It turns out not to matter that voters want cannabis reform, or that the MORE Act has passed the House and probably could have passed the Senate by a filibuster-proof majority, or even that Senate Majority Leader Charles Schumer said just a few weeks ago that he was pushing for cannabis reform this year.
On Saturday, Axios broke the news that Schumer would bring the Secure and Fair Enforcement Banking Act (H.R. 1996) to a vote, giving up on comprehensive reform that included expungement of federal cannabis trafficking convictions. The compromise legislation does not legalize cannabis on a federal level, leaving pot as a Schedule I drug, like heroin and LSD.
Cannabis reform is dead
The MORE Act (H.R. 3617) is dead. The replacement Cannabis Administration and Opportunity Act (S. 4591) – which also included retroactive expungement of federal cannabis convictions – also appears to be dead. The only measure that could include any criminal justice reform is the National Defense Authorization Act (H.R. 8900), which the House may use as a vehicle for drug criminal justice reform.
Instead, Democrats in the Senate will push to liberalize banking access to the cannabis industry. The SAFE Banking Act would provide a “safe harbor” for regulated banks to work with cannabis firms in states where cannabis is legal.
Schumer says he will “more than likely” attach the legislation to a must-pass year-end bill like the NDAA, which gets a vote annually. The House of Representatives attached the EQUAL Act (H.R. 1693) to the NDAA last July 19 with bipartisan support, but no one is talking about the Senate doing the same.
Ironically, the Schumer package also reportedly includes the Harnessing Opportunities by Pursuing Expungement Act of 2021 (H.R. 6129), known as the HOPE Act. According to a bill summary, the measure “authorizes the DOJ to make grants to states and local governments to reduce the financial and administrative burden of expunging convictions for state cannabis offenses.” In other words, Congress will authorize money to help states expunge cannabis convictions, but it won’t lift a finger to expunge federal convictions.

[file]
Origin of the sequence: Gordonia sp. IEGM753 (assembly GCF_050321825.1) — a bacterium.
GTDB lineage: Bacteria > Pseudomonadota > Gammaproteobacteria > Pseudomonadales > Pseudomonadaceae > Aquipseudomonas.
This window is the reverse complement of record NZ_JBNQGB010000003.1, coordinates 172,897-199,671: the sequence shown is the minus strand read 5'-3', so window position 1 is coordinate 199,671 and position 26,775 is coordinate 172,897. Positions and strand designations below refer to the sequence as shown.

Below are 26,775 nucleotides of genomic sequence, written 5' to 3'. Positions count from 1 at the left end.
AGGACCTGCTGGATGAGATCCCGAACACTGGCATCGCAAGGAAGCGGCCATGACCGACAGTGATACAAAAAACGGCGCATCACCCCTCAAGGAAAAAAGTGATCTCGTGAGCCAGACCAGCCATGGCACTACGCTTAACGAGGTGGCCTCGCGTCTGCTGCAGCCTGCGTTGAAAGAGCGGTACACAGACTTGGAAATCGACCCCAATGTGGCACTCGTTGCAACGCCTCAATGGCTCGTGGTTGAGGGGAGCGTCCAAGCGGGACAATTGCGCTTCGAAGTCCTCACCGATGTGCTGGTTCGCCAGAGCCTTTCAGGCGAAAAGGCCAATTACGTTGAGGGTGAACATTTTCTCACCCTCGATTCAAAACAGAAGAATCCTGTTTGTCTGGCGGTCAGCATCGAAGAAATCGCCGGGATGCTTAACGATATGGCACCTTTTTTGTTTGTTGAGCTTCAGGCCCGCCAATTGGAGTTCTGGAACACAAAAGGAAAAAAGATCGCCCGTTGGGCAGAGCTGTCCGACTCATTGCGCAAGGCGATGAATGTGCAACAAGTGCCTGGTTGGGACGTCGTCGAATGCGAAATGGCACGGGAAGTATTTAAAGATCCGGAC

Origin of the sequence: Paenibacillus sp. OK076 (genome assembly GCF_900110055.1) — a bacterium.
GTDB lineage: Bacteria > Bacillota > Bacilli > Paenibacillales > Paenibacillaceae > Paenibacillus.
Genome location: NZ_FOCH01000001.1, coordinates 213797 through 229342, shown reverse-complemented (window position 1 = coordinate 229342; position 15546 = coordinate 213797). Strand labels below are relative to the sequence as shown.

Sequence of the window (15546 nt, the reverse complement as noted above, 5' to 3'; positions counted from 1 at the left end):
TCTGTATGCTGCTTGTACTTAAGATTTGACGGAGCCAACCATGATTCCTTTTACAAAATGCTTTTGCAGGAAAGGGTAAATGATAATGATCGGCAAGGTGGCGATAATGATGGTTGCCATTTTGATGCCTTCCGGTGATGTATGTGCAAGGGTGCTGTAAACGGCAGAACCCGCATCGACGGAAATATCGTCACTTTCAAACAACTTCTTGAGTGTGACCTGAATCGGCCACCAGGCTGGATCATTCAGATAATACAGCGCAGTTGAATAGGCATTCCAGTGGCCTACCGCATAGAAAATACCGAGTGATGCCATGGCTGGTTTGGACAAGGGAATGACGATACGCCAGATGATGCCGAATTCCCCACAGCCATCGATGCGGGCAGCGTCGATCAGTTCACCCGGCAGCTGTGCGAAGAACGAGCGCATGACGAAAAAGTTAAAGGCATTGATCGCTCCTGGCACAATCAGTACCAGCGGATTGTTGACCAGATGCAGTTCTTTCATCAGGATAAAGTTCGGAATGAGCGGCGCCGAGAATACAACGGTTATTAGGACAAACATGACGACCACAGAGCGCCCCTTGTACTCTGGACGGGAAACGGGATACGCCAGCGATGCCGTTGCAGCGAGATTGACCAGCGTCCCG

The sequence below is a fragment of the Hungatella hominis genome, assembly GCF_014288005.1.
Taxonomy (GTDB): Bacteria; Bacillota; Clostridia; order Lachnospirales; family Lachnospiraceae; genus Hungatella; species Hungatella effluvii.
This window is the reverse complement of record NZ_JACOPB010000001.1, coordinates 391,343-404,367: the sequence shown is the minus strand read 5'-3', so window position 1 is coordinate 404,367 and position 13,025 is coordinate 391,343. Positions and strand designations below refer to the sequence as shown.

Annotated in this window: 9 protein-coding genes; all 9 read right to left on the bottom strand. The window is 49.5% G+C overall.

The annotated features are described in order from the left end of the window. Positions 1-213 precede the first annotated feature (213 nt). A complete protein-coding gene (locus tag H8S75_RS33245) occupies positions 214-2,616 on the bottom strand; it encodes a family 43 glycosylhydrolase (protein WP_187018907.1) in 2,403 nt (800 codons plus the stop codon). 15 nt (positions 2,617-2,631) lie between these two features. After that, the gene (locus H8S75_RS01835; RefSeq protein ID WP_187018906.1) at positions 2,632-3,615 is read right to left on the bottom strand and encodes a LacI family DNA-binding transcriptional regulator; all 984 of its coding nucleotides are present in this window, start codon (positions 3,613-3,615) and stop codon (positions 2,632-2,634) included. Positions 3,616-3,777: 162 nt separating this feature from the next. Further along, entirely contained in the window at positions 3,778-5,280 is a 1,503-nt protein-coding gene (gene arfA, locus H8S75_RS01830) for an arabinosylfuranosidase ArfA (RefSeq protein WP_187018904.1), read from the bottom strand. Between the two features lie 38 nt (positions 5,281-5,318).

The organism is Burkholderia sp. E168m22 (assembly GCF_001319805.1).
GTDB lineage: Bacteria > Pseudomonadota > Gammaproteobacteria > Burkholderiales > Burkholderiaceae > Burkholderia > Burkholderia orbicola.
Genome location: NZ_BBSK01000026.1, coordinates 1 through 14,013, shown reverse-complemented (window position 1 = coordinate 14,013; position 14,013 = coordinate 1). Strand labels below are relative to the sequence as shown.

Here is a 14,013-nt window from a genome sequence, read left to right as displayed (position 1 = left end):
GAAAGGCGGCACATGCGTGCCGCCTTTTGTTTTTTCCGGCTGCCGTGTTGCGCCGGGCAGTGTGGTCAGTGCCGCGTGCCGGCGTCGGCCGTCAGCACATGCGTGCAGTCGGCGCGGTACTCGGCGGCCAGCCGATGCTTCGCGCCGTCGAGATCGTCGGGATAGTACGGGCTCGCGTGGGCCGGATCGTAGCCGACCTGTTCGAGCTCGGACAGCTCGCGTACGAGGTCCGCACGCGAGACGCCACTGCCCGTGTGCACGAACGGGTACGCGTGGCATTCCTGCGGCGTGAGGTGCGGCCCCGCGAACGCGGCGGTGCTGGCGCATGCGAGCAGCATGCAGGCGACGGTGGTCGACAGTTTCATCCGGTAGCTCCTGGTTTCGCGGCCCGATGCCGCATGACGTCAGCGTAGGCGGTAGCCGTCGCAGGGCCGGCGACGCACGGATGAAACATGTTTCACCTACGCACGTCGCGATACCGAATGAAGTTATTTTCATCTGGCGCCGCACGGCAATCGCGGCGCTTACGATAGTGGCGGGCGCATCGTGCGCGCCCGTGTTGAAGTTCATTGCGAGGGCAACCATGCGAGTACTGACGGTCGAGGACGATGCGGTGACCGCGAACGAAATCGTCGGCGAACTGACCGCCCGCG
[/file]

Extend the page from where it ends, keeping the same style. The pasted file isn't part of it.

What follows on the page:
Recently in cannabis reform
Yesterday, House lawmakers delayed committee consideration of the NDAA amid disagreements over key issues. Democratic leaders had hoped to see the NDAA advance with cannabis reform provisions attached.
The House Rules Committee was expected to take up the NDAA on Monday, but Chairman Jim McGovern (D-MA) deferred consideration, saying the “package is not ready yet.”
Abandonment of cannabis criminal justice reform by the Senate Democrats – who torpedoed the MORE Act to begin when Sen Cory Booker (D-NJ), Sen Ron Wyden (D-OR) and Schumer introduced the alternative CAOA – came at the end of a week in which the New York Times criticized last month’s Biden mass pardon of people with cannabis simple possession convictions. The Times reported, “And while many advocates welcomed the presidential act of forgiveness, they say far too many people — many of them Black and Latino — are not eligible for the pardons, leaving them with minor cannabis convictions that will continue to get in the way of job prospects, educational opportunities and financing for homes.”
The Times observed that Biden was a “champion of aggressive drug laws earlier in his career, including the 1994 crime bill that led to mass incarceration,” although “he has more recently embraced leniency for those convicted of minor drug offenses.” Biden has said he does not support legalizing cannabis, “putting him at odds with 80% of self-described Democrats and 68% of Americans, according to a Gallup poll released this month,” The Times said.
The SAFE Banking Act is an incremental change in cannabis laws, being rolled out just as Marijuana Moment editorialized for taking such an approach. “It’s time to acknowledge that incrementalism is not selling out, it is not crumbs, and it is not failure,” the website said last week. “Failure is continuing to lock up our citizens while we quibble over who gets the spoils of a post-prohibition world.”
This leaves the Dept of Health and Human Services study rescheduling cannabis as the best hope for any change leading to sentencing reform. Last month, the National Law Journal reported that a panel of consulted legal experts estimated that cannabis will be rescheduled as a Schedule II or III drug by January 20, 2025.
Axios, Scoop: Senate plots pro-pot move for lame-duck (December 3, 2022)
Guardian, Senate Democrats to reportedly push banking reforms for cannabis industry (December 3, 2022)
Fox Business News, Senate aims to attach major marijuana legislation to end-of-year ‘must-pass’ bills: report (December 3, 2022)
Catholic News Agency, Bishops urge passage of bill that would give same sentences to crack and powder cocaine offenders (August 11, 2022)
Marijuana Moment, Democrats’ Focus On Social Justice Marijuana Bills Has Blocked Achievable Progress On Reform (December 2, 2022)
National Law Journal, Editor’s Roundtable: A New Biden Doctrine? (October 31, 2022)
Marijuana Moment, Fate Of Marijuana Banking Reform Uncertain As Lawmakers Delay Defense Bill Consideration Amid Disagreements (December 5, 2022)